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Pallies v. Boeing Co.

Jun 29, 2018
Case No. C16-1437RSL (W.D. Wash. Jun. 29, 2018)


Case No. C16-1437RSL




This matter comes before the Court on defendant's "Motion for Summary Judgment or in the Alternative Partial Summary Judgment." Dkt. # 35. The Court has reviewed the motion, the parties' memoranda, the associated filings, and the remainder of the record. For the following reasons, the motion is GRANTED.

In a surreply, Dkt. # 42, Pallies asks the Court to strike two items from Boeing's reply. Striking those points is not warranted, nor would it change the Court's conclusion on this motion.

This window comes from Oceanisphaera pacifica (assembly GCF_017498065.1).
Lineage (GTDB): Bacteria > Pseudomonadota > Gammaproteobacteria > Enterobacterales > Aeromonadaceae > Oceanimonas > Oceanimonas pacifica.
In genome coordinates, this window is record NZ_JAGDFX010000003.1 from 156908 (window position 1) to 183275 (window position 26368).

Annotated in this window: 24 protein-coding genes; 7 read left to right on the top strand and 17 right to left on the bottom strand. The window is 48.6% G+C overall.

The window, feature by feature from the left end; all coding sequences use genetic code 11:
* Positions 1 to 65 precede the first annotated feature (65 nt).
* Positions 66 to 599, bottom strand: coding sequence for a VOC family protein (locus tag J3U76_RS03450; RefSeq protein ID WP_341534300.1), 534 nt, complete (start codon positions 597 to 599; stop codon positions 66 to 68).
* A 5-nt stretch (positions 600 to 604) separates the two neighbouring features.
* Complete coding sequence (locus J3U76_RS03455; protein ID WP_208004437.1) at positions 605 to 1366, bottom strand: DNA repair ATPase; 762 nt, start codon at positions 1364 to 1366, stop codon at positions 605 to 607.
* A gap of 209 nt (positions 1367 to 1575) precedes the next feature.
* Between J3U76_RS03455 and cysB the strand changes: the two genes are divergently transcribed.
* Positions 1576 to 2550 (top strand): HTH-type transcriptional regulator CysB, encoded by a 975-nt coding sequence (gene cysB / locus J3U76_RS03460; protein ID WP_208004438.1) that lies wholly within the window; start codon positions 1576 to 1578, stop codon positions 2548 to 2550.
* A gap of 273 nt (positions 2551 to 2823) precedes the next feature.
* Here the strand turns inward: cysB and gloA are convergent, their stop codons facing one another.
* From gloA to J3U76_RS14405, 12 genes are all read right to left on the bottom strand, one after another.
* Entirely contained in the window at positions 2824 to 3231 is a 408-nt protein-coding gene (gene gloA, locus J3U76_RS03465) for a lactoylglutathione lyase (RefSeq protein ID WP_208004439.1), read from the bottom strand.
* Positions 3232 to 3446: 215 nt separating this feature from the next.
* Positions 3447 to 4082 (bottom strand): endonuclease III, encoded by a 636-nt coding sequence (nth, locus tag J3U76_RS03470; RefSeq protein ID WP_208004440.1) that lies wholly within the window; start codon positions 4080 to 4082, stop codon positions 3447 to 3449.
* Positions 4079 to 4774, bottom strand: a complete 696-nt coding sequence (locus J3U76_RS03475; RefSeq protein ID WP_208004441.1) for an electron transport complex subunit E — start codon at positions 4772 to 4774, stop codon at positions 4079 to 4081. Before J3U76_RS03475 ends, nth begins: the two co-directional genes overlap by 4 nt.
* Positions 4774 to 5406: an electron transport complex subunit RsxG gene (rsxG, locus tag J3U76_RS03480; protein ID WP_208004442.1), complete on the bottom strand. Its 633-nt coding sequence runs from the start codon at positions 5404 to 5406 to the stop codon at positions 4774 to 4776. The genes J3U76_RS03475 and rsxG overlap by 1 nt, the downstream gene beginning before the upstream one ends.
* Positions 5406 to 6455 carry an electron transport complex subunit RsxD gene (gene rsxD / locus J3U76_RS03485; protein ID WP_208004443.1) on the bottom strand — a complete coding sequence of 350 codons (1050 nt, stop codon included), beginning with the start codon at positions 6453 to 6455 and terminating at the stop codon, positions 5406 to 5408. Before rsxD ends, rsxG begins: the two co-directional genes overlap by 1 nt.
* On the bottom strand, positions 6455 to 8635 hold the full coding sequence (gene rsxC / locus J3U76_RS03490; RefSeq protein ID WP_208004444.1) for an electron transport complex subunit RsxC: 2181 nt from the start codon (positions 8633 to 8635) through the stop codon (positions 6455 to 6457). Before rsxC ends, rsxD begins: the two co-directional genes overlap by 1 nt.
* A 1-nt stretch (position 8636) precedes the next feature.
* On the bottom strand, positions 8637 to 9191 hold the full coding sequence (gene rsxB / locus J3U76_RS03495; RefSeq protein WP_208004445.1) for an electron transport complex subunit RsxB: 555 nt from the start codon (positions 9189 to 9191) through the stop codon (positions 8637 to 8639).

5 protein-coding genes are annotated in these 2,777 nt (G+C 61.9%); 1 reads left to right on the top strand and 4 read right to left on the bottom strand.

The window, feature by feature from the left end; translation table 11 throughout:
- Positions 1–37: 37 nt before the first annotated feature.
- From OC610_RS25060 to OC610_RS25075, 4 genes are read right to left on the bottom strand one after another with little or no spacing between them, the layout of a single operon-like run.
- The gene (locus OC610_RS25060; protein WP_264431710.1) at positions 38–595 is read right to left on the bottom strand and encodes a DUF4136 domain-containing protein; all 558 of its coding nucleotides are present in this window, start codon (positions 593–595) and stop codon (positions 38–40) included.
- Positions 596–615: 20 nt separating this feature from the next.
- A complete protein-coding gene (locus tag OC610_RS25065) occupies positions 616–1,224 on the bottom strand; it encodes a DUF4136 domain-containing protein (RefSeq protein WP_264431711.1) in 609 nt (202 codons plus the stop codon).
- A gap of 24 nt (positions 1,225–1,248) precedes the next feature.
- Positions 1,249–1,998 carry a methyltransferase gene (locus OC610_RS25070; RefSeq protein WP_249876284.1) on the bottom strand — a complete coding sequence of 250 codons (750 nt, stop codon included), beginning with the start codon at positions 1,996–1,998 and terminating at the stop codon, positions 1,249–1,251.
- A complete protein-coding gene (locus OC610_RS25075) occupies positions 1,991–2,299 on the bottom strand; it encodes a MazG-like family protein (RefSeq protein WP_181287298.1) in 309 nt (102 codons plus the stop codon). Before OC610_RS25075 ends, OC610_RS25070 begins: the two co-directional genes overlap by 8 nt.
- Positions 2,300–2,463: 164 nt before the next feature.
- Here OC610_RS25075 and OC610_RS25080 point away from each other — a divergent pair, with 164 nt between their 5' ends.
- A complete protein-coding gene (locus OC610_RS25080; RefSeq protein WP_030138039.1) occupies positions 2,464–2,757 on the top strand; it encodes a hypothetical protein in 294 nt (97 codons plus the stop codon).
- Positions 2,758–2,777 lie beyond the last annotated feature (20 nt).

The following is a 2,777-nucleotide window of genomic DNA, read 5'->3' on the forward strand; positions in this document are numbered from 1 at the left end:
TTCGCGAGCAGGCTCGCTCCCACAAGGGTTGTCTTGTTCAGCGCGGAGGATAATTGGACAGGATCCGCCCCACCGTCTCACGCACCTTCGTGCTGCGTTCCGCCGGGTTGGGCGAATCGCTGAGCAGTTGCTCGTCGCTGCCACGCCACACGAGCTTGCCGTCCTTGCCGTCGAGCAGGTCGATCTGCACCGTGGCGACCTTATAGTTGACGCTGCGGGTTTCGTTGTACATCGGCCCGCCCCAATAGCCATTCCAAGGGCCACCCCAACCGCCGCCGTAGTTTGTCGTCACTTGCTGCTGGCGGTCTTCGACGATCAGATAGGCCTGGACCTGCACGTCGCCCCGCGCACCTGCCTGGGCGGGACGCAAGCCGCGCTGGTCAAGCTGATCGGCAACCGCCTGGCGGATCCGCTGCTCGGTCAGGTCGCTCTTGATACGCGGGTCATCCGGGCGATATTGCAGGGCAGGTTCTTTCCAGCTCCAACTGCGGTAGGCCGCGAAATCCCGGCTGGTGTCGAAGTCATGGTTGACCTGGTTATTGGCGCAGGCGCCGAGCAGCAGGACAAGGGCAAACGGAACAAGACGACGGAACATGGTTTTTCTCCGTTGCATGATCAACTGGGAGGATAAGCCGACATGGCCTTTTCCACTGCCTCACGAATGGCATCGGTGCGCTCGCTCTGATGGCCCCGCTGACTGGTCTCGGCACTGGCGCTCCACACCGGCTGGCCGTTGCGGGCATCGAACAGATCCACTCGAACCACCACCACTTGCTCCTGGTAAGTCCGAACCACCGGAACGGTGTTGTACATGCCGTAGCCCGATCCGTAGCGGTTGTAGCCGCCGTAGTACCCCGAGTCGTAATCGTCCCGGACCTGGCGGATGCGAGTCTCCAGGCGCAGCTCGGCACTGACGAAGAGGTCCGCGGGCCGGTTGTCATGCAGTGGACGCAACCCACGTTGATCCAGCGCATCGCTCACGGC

This case stems from plaintiff David Pallies's unfortunate development of a neurological disorder that eventually prevented him from doing his job at the Boeing Company. Pallies started working for Boeing in December 2010 as a Crane Operator Hooktender. Hooktenders operate cranes to lift, move, and position aircraft parts, equipment, and other materials. In early 2012, Pallies began to feel pain and numbness in his arms but continued working normally in his position. Pallies Decl. (Dkt. # 38) ¶¶ 2-4. In May 2014, Pallies's physician, Dr. Roger Sharf, diagnosed him with peripheral polyneuropathy and told him he may have Charcot-Marie-Toothe disease ("CMT"), a degenerative nerve disorder that causes pain and weakness in a person's limbs and extremities. Sharf Decl. (Dkt. # 23) ¶ 4.